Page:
Public transportation is certainly a benefit, if not a necessity, for many in the Atlanta metropolitan area. However, travel on the rails or in buses, like driving in a car, is not free of risk. In a recent decision, Maloof v. Metropolitan Rapid Transit Authority, the Georgia Court of Appeals addressed whether it was appropriate to grant summary judgment in favor of MARTA in a negligence suit involving a disabled passenger traveling in a para-transit vehicle.
The accident at issue in the case occurred on April 13, 2005. On that day, the deceased, whose estate brought the instant lawsuit on her behalf, was traveling in a MARTA para-transit van. After the deceased boarded the bus, she backed her wheelchair into position, and the driver of the vehicle secured the wheelchair to the floor in four places and strapped a lap belt across the deceased’s waist. The deceased, however, declined to wear the shoulder harness. The deceased had traveled on para-transit buses before and had on all previous occasions declined to wear the shoulder harness. While making a wide right turn onto Piedmont Avenue, the para-transit van veered into an adjoining lane of traffic and, as a result, made impact with another vehicle. The contact was slight, but in an effort to avoid a more serious collision, the driver stopped abruptly, which caused the deceased to fall to the ground and break her leg. The deceased remained immobile for several months before passing away a little more than four months later.
The deceased’s estate brought suit against MARTA, alleging that the driver was negligent for, inter alia, failing to secure the wheelchair properly and failing to maintain her lane while operating the van. This appeal addressed the propriety of the trial court’s grant of summary judgment on those theories of negligence. First, the estate argued that summary judgment was inappropriate on negligence predicated on the failure to secure the wheelchair, because the court failed to give evidentiary weight to a transcribed and recorded, but unsworn, statement given by deceased to an insurance agent acting on behalf of MARTA. The trial court quickly disposed of this issue. Clearly, this out-of-court statement being offered as truth of the statement constitutes hearsay. The Court of Appeal quickly reviewed whether it fell into any applicable hearsay exceptions and determined that none permitted the introduction of the hearsay statement. Accordingly, the trial court was correct in declining to afford the statement any evidentiary weight and, ultimately, finding that no issue of material fact precluded granting summary judgment.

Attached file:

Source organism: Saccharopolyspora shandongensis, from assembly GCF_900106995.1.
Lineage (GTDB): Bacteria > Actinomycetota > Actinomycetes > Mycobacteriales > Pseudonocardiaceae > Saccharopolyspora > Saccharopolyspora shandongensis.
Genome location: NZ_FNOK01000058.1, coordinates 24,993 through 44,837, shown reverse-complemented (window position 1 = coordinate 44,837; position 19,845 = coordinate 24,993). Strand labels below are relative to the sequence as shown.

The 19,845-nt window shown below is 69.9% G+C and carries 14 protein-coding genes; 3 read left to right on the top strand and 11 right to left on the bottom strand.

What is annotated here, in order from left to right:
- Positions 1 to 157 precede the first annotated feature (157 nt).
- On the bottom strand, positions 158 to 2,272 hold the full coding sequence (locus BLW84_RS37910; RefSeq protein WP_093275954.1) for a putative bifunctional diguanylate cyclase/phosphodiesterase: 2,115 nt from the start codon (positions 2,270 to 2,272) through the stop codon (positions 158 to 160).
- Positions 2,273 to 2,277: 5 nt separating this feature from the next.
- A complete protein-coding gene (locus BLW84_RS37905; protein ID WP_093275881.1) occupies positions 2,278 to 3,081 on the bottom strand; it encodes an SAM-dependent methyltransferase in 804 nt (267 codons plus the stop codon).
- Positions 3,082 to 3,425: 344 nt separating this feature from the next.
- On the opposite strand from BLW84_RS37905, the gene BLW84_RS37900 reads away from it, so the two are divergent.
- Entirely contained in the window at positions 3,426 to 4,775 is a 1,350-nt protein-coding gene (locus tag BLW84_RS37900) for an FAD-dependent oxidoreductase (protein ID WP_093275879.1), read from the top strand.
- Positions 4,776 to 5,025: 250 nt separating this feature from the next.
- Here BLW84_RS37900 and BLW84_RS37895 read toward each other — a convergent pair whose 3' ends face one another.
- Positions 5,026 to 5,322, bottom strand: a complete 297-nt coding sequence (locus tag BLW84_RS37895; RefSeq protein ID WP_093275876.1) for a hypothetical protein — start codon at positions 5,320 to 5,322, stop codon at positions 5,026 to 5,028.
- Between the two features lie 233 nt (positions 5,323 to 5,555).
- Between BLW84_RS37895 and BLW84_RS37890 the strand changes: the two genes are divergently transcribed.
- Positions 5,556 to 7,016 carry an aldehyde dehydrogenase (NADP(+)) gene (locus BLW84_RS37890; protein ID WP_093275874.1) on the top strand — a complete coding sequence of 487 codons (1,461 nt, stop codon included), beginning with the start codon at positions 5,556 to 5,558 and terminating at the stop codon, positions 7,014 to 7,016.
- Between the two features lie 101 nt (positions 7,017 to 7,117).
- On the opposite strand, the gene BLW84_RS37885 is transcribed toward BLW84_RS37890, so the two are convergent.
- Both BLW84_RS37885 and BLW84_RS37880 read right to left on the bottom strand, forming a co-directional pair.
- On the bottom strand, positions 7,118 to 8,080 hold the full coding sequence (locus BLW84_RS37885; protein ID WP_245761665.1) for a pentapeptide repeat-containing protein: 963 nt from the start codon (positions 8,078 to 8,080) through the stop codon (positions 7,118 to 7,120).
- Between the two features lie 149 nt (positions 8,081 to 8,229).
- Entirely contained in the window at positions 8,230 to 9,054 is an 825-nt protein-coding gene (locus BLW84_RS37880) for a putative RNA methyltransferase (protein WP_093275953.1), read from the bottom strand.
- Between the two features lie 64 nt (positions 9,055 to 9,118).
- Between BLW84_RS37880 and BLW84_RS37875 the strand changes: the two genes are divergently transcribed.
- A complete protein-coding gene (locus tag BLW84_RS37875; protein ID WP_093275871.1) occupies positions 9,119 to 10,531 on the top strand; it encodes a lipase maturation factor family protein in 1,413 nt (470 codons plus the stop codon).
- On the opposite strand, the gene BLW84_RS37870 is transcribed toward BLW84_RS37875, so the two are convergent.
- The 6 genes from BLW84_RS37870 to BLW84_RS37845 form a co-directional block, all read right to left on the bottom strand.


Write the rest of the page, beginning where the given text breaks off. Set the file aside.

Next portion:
However, the Court of Appeals reached a different conclusion with respect to the estate’s second argument. In granting summary judgment with respect to the driver failing to maintain her lane, the court declined to grant evidentiary weight to a police report that contradicted the driver’s description of the accident. Although the police report is an unsworn, out-of-court statement, public records are typically an admissible form of hearsay. See O.C.G.A. § 24-8-803 (8) (exempting from the hearsay rule “public records, reports, statements, or data compilations, in any form, of public offices, setting forth: … (B) matters observed pursuant to a duty imposed by law as to which matters there was a duty to report ….”). In this case, the responding officer was acting within the scope of this duty to observe and report the scene of the accident. As noted above, the report contradicted driver testimony and created an issue of material fact with respect to whether the driver drove negligently. Accordingly, the trial court erred in granting summary judgment with respect to negligence predicated on negligent operation of the van.
As this case clearly demonstrates, arguments in auto accident cases can involve issues beyond niceties related to how fast a car was going. Indeed, there is often considerable evidentiary wrangling at all stages of litigation, and those harmed as a result of possible negligence would be well served enlisting the aid of counsel experienced with the milieu of evidentiary issues that may arise. The Atlanta personal injury attorneys at Christopher Simon Attorney at Law have representing injured clients in state and federal courts and can provide you with competent guidance through all stages of litigation, including a possible appeal. If you’ve recently been injured and are interested in knowing more about the possible legal options you may have, please do not hesitate to contact us for a complimentary case consultation.